• The Missing Piece Jig-Saw Company will be located at...
  • The company will sell...
  • The owner/manager has ten years of retail experience...

Avoid telling stories about yourself or how the business came into being. The business plan is not a personal history and it is certainly not about you, it is about the business. View your business in an impartial way. Be as objective as you can possibly be, because the banker or investor most certainly will!

Insufficient Market Research

The biggest curse of most business plans is a lack of market research. Never underestimate the knowledge of your reader. If you say there is no competition, you are challenging the reader to find some for you. If you say that customers will pay your exorbitant price, you better have the market research to prove it! One of the biggest reasons why entrepreneurs are turned down for loans is insufficient research.

No Cost Analysis

It's surprising how many people don't work out what profit they will make. Show that you have carefully thought through all the costs associated with delivering your product or service (both fixed and variable). Different businesses require differing levels of gross profit; make sure your business can survive on the gross profit you have predicted and make sure it's achievable.

No Break-even Analysis

A break-even analysis is not totally necessary to a business plan, but you need to know how your revenue relates to your expenses. It's surprising how many people don't know this simple, but important, fact. If you need to sell 100,000 widgets to break-even, can you do it? Does it sound reasonable? Do you have the equipment/space? Is it even possible?

Unrealistic Expectations

A large number of business plans are based on unrealistic expectations - it comes with the territory. If you are entrepreneurial you're going to be an optimist, and optimists nearly always think they are going to do better than they really can. Try hard to keep your feet on the ground. Get other people to give you an honest appraisal of your projections before you put them into your business plan.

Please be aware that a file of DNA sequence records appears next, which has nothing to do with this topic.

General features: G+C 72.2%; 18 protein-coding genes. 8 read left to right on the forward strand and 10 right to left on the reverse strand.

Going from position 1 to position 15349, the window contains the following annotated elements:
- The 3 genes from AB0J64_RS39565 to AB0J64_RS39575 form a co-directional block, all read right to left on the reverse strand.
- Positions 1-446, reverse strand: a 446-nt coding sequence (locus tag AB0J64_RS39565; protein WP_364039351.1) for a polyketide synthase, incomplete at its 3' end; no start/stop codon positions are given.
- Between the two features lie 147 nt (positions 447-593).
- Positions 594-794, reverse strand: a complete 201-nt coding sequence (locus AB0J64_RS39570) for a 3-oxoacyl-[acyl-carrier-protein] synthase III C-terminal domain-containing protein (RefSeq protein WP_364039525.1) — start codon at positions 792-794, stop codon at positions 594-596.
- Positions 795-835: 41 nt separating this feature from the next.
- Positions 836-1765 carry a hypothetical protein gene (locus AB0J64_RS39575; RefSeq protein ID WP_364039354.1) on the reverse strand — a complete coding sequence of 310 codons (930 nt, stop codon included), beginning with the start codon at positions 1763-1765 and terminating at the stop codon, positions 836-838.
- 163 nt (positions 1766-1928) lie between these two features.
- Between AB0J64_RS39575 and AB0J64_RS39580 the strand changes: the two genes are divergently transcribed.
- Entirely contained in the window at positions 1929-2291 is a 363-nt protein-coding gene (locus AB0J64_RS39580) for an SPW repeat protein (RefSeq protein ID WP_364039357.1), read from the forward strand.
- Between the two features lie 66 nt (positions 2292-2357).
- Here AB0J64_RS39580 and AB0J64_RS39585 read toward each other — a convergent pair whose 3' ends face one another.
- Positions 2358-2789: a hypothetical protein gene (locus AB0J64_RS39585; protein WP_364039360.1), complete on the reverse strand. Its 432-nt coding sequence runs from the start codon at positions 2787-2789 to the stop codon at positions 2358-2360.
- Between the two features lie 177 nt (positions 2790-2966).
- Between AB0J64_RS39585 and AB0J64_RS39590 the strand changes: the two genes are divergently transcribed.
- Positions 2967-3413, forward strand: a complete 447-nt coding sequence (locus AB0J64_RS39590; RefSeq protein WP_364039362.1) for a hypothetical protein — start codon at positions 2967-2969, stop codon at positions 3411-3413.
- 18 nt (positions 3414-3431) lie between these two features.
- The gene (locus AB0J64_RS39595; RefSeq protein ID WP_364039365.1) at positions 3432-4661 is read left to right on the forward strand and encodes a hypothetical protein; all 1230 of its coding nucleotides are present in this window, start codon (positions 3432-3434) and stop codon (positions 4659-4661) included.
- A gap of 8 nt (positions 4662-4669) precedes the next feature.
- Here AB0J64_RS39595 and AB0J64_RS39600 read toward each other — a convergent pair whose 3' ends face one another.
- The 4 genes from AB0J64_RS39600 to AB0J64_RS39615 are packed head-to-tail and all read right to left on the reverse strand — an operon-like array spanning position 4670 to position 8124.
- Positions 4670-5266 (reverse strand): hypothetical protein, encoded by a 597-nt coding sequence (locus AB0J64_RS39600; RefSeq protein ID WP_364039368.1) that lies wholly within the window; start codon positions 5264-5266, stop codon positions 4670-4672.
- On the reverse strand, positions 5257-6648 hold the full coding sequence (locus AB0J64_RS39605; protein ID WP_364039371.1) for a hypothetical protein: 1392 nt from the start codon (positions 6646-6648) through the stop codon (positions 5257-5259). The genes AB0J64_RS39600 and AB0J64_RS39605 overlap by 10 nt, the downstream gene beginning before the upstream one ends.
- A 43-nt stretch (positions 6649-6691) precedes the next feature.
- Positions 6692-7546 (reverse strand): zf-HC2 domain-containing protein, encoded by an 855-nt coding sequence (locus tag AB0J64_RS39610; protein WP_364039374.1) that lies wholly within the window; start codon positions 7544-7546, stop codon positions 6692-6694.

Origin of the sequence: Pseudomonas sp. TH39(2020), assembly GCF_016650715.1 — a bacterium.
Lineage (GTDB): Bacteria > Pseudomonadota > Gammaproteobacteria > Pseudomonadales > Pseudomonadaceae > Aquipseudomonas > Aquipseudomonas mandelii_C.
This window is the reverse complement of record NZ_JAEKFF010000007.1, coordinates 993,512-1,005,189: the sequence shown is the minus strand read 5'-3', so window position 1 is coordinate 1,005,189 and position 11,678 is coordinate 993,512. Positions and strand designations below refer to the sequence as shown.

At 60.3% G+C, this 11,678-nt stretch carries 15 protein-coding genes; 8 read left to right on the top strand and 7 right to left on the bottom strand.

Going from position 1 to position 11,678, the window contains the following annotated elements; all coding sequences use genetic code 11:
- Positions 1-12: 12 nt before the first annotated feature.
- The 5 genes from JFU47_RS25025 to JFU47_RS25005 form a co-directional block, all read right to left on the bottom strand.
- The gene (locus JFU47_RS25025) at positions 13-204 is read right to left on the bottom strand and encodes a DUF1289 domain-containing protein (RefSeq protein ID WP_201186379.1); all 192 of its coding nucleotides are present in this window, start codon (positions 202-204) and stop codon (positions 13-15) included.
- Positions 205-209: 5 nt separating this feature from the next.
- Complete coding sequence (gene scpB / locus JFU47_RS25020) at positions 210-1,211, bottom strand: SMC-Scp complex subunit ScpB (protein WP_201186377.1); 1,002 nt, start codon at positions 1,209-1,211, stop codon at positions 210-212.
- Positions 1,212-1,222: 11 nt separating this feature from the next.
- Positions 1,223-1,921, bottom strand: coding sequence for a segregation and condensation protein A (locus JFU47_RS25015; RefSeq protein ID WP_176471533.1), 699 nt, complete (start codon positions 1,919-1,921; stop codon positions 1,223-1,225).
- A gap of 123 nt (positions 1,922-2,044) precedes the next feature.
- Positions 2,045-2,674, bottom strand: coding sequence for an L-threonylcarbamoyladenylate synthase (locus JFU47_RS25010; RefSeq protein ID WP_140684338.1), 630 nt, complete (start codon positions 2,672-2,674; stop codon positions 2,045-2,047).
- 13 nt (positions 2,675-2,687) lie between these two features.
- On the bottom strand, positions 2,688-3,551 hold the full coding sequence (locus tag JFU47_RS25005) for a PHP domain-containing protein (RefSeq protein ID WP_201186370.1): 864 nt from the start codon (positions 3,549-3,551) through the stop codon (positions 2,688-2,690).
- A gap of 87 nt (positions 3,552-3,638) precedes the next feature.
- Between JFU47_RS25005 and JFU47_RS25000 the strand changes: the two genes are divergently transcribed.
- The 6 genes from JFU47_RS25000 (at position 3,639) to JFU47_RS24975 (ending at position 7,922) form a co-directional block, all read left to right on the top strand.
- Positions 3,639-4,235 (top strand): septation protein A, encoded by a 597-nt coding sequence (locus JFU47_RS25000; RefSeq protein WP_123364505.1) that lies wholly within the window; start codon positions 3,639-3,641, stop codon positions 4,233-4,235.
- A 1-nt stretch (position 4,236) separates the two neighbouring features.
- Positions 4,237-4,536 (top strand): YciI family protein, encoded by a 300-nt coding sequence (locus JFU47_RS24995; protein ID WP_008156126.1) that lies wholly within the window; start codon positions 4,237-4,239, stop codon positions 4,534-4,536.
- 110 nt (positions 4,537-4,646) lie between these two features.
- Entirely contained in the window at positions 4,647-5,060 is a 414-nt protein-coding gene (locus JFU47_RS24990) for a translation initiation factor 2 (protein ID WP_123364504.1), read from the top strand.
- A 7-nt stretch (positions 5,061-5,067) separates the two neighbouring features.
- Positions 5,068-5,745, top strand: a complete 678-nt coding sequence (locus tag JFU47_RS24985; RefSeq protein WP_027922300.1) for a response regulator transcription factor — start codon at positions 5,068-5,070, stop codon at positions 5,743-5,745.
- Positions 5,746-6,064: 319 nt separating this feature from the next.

Poor Cash Flow

Even if you are doing well and sales are better than planned, you can still go bankrupt. The most important element in a business is the availability of cash. You need to pay your bills and if you haven't got the money to pay them, you are in danger of being closed down. Remember that one of the first things a banker or investor looks at in a business plan is the cash flow. A cash flow spreadsheet answers the questions:

  • Can this business survive lean times?
  • Will it have enough cash at the end of every month to cover its expenses?
  • When (if ever) will it need an infusion of cash?

Insufficient Funding

Early cash flow problems usually come from insufficient funds in the first place. New businesses take a lot of money to get up and running. The first few months are all pay out, with little cash coming in. Never underestimate the capital needed to start a business. Make sure your business plan clearly shows what cash is needed and convinces the reader this is sufficient.


A professional business plan can make the difference between being considered for a loan and not even being offered a chance to make a pitch to a potential lender, investor, or partner. More time invested in getting it right first time can save many hours wasted trying to get someone to believe in what you are doing.

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9 Ways to More be Productive Working from Home

 

Newsletters - Are They Still a Thing?

Newsletters are a great way to keep in touch with your customers and clients; however with so much information passing across people's desks, how can you make sure yours gets read? Simplicity is the key - keep it a manageable length, keep it clean and uncluttered, and keep it current, relevant and offer valuable information. The more complicated your newsletter, the less likely people will read it. There are two main methods of newsletter distribution - e-newsletters, and the old-fashioned print method. Which is better? Which will work best for you? Here's a look at the pros and cons of both.

E-Newsletters

You're probably receiving at least a few of these in your email regularly. E-newsletters are designed to be mass-delivered to a large client base. They can be created either in html format so they appear in the main body of an email, as a link to a URL, or emailed as a pdf attachment. Obviously, you could offer all three options.